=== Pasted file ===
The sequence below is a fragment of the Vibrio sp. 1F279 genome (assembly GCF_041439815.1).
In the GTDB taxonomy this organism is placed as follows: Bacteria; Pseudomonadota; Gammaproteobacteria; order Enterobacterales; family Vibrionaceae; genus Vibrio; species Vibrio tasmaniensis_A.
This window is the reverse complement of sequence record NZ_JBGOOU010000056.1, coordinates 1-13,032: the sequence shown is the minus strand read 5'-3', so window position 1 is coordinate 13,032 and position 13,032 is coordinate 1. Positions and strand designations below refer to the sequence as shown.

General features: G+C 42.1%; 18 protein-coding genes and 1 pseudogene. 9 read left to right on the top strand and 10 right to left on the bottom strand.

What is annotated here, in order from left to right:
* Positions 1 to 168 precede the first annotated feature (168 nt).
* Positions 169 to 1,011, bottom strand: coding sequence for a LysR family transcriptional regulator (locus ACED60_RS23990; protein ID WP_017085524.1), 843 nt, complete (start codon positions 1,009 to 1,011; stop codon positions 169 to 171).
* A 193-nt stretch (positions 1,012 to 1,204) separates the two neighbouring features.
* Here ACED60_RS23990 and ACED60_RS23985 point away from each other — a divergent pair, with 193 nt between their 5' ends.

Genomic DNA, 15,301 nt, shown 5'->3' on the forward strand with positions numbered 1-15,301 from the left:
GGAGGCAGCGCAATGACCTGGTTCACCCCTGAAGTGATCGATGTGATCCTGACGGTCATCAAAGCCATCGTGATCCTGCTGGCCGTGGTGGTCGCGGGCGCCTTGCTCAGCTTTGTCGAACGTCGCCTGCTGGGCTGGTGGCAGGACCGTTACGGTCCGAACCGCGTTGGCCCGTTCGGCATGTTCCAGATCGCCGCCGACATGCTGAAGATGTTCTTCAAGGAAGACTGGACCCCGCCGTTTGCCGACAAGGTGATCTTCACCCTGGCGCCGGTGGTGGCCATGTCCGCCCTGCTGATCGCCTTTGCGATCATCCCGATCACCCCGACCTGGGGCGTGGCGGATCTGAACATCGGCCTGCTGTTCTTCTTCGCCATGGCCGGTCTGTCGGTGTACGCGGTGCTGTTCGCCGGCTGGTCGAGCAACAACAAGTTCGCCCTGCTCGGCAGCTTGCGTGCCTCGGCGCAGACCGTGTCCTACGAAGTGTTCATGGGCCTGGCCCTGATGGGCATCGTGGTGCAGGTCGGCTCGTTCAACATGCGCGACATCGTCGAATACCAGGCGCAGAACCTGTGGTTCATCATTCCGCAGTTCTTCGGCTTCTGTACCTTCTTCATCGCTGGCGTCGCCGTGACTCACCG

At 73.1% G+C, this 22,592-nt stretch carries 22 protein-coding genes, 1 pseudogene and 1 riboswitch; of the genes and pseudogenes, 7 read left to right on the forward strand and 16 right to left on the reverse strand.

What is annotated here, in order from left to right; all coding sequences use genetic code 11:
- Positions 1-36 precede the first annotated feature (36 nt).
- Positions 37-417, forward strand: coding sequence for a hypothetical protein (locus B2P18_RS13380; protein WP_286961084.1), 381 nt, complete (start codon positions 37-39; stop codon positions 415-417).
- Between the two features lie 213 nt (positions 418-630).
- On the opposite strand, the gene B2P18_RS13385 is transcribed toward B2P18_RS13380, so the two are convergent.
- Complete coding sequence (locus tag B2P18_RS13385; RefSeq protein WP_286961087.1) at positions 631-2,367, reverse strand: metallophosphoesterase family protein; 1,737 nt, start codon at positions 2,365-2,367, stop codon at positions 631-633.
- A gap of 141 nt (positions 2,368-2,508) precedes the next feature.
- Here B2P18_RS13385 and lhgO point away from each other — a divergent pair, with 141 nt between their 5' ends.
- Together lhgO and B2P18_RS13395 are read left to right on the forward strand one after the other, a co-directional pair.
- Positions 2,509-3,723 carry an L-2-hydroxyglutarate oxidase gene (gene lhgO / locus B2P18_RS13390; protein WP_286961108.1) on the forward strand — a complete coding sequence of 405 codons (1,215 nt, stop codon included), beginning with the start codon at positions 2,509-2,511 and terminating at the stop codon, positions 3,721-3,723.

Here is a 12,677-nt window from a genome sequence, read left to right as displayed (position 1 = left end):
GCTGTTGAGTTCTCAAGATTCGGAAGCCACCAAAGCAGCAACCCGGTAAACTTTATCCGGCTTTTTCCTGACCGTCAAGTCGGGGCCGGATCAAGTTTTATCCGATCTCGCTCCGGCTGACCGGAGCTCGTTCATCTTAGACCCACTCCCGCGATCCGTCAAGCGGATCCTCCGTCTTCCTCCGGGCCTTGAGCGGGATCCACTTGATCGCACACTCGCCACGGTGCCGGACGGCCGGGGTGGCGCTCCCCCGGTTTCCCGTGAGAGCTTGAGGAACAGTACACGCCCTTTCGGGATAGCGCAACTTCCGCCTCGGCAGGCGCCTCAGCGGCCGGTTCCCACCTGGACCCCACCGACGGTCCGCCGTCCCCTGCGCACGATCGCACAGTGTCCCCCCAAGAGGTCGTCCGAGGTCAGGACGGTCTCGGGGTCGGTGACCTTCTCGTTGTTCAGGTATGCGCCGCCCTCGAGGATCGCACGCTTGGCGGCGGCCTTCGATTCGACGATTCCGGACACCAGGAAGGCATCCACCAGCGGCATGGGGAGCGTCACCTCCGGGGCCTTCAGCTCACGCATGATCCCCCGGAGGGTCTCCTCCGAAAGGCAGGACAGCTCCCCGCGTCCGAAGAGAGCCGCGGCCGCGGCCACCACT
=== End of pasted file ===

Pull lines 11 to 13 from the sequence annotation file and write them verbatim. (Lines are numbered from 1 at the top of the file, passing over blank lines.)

GGAGGCAGCGCAATGACCTGGTTCACCCCTGAAGTGATCGATGTGATCCTGACGGTCATCAAAGCCATCGTGATCCTGCTGGCCGTGGTGGTCGCGGGCGCCTTGCTCAGCTTTGTCGAACGTCGCCTGCTGGGCTGGTGGCAGGACCGTTACGGTCCGAACCGCGTTGGCCCGTTCGGCATGTTCCAGATCGCCGCCGACATGCTGAAGATGTTCTTCAAGGAAGACTGGACCCCGCCGTTTGCCGACAAGGTGATCTTCACCCTGGCGCCGGTGGTGGCCATGTCCGCCCTGCTGATCGCCTTTGCGATCATCCCGATCACCCCGACCTGGGGCGTGGCGGATCTGAACATCGGCCTGCTGTTCTTCTTCGCCATGGCCGGTCTGTCGGTGTACGCGGTGCTGTTCGCCGGCTGGTCGAGCAACAACAAGTTCGCCCTGCTCGGCAGCTTGCGTGCCTCGGCGCAGACCGTGTCCTACGAAGTGTTCATGGGCCTGGCCCTGATGGGCATCGTGGTGCAGGTCGGCTCGTTCAACATGCGCGACATCGTCGAATACCAGGCGCAGAACCTGTGGTTCATCATTCCGCAGTTCTTCGGCTTCTGTACCTTCTTCATCGCTGGCGTCGCCGTGACTCACCG

At 73.1% G+C, this 22,592-nt stretch carries 22 protein-coding genes, 1 pseudogene and 1 riboswitch; of the genes and pseudogenes, 7 read left to right on the forward strand and 16 right to left on the reverse strand.

What is annotated here, in order from left to right; all coding sequences use genetic code 11: